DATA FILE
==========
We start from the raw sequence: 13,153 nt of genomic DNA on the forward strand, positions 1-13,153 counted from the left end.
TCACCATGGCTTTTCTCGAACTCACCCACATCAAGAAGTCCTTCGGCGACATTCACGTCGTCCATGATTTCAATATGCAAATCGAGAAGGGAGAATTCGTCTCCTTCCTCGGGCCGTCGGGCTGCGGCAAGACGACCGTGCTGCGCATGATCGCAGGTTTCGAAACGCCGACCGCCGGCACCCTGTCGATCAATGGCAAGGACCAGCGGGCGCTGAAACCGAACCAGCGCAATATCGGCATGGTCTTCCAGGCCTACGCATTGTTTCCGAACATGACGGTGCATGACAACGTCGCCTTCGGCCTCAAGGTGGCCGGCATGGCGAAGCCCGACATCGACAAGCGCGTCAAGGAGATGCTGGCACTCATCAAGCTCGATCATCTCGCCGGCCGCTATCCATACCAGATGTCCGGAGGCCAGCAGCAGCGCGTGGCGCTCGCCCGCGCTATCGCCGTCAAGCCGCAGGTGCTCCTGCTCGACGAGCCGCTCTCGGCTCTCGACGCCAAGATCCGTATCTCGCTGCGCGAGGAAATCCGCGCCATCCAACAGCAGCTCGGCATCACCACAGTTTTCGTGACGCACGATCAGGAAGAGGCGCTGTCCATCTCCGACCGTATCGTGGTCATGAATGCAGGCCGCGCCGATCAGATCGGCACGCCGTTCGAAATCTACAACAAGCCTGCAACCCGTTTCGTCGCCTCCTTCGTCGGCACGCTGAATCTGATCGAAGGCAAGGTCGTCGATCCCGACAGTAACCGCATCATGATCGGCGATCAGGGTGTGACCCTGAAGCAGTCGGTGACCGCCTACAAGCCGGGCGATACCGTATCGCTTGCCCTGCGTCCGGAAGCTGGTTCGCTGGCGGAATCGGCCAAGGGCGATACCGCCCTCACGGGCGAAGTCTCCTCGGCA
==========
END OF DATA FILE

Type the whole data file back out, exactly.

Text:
We start from the raw sequence: 13,153 nt of genomic DNA on the forward strand, positions 1-13,153 counted from the left end.
TCACCATGGCTTTTCTCGAACTCACCCACATCAAGAAGTCCTTCGGCGACATTCACGTCGTCCATGATTTCAATATGCAAATCGAGAAGGGAGAATTCGTCTCCTTCCTCGGGCCGTCGGGCTGCGGCAAGACGACCGTGCTGCGCATGATCGCAGGTTTCGAAACGCCGACCGCCGGCACCCTGTCGATCAATGGCAAGGACCAGCGGGCGCTGAAACCGAACCAGCGCAATATCGGCATGGTCTTCCAGGCCTACGCATTGTTTCCGAACATGACGGTGCATGACAACGTCGCCTTCGGCCTCAAGGTGGCCGGCATGGCGAAGCCCGACATCGACAAGCGCGTCAAGGAGATGCTGGCACTCATCAAGCTCGATCATCTCGCCGGCCGCTATCCATACCAGATGTCCGGAGGCCAGCAGCAGCGCGTGGCGCTCGCCCGCGCTATCGCCGTCAAGCCGCAGGTGCTCCTGCTCGACGAGCCGCTCTCGGCTCTCGACGCCAAGATCCGTATCTCGCTGCGCGAGGAAATCCGCGCCATCCAACAGCAGCTCGGCATCACCACAGTTTTCGTGACGCACGATCAGGAAGAGGCGCTGTCCATCTCCGACCGTATCGTGGTCATGAATGCAGGCCGCGCCGATCAGATCGGCACGCCGTTCGAAATCTACAACAAGCCTGCAACCCGTTTCGTCGCCTCCTTCGTCGGCACGCTGAATCTGATCGAAGGCAAGGTCGTCGATCCCGACAGTAACCGCATCATGATCGGCGATCAGGGTGTGACCCTGAAGCAGTCGGTGACCGCCTACAAGCCGGGCGATACCGTATCGCTTGCCCTGCGTCCGGAAGCTGGTTCGCTGGCGGAATCGGCCAAGGGCGATACCGCCCTCACGGGCGAAGTCTCCTCGGCA